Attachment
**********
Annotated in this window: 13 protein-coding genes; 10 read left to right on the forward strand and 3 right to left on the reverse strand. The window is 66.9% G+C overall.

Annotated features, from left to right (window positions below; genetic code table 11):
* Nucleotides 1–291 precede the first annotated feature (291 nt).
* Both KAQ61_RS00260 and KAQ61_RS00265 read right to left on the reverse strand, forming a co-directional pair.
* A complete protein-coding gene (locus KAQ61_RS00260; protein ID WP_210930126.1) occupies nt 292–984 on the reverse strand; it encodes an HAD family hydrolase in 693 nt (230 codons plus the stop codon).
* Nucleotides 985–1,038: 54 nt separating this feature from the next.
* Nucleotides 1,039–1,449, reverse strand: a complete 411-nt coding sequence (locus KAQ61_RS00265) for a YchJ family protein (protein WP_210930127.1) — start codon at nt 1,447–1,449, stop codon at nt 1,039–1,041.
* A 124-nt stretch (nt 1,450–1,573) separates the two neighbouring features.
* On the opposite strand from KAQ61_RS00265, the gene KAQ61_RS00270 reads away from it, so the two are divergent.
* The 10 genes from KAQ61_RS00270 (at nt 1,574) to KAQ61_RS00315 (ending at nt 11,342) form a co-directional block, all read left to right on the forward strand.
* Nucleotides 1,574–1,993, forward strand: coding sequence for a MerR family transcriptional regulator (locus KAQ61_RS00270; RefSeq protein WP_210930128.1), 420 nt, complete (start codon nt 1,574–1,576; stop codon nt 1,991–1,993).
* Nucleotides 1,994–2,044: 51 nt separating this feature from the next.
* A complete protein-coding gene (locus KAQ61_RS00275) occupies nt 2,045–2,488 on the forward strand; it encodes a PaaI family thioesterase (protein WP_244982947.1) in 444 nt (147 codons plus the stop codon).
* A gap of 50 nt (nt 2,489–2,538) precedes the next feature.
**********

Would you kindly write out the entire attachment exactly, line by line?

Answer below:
Annotated in this window: 13 protein-coding genes; 10 read left to right on the forward strand and 3 right to left on the reverse strand. The window is 66.9% G+C overall.

Annotated features, from left to right (window positions below; genetic code table 11):
* Nucleotides 1–291 precede the first annotated feature (291 nt).
* Both KAQ61_RS00260 and KAQ61_RS00265 read right to left on the reverse strand, forming a co-directional pair.
* A complete protein-coding gene (locus KAQ61_RS00260; protein ID WP_210930126.1) occupies nt 292–984 on the reverse strand; it encodes an HAD family hydrolase in 693 nt (230 codons plus the stop codon).
* Nucleotides 985–1,038: 54 nt separating this feature from the next.
* Nucleotides 1,039–1,449, reverse strand: a complete 411-nt coding sequence (locus KAQ61_RS00265) for a YchJ family protein (protein WP_210930127.1) — start codon at nt 1,447–1,449, stop codon at nt 1,039–1,041.
* A 124-nt stretch (nt 1,450–1,573) separates the two neighbouring features.
* On the opposite strand from KAQ61_RS00265, the gene KAQ61_RS00270 reads away from it, so the two are divergent.
* The 10 genes from KAQ61_RS00270 (at nt 1,574) to KAQ61_RS00315 (ending at nt 11,342) form a co-directional block, all read left to right on the forward strand.
* Nucleotides 1,574–1,993, forward strand: coding sequence for a MerR family transcriptional regulator (locus KAQ61_RS00270; RefSeq protein WP_210930128.1), 420 nt, complete (start codon nt 1,574–1,576; stop codon nt 1,991–1,993).
* Nucleotides 1,994–2,044: 51 nt separating this feature from the next.
* A complete protein-coding gene (locus KAQ61_RS00275) occupies nt 2,045–2,488 on the forward strand; it encodes a PaaI family thioesterase (protein WP_244982947.1) in 444 nt (147 codons plus the stop codon).
* A gap of 50 nt (nt 2,489–2,538) precedes the next feature.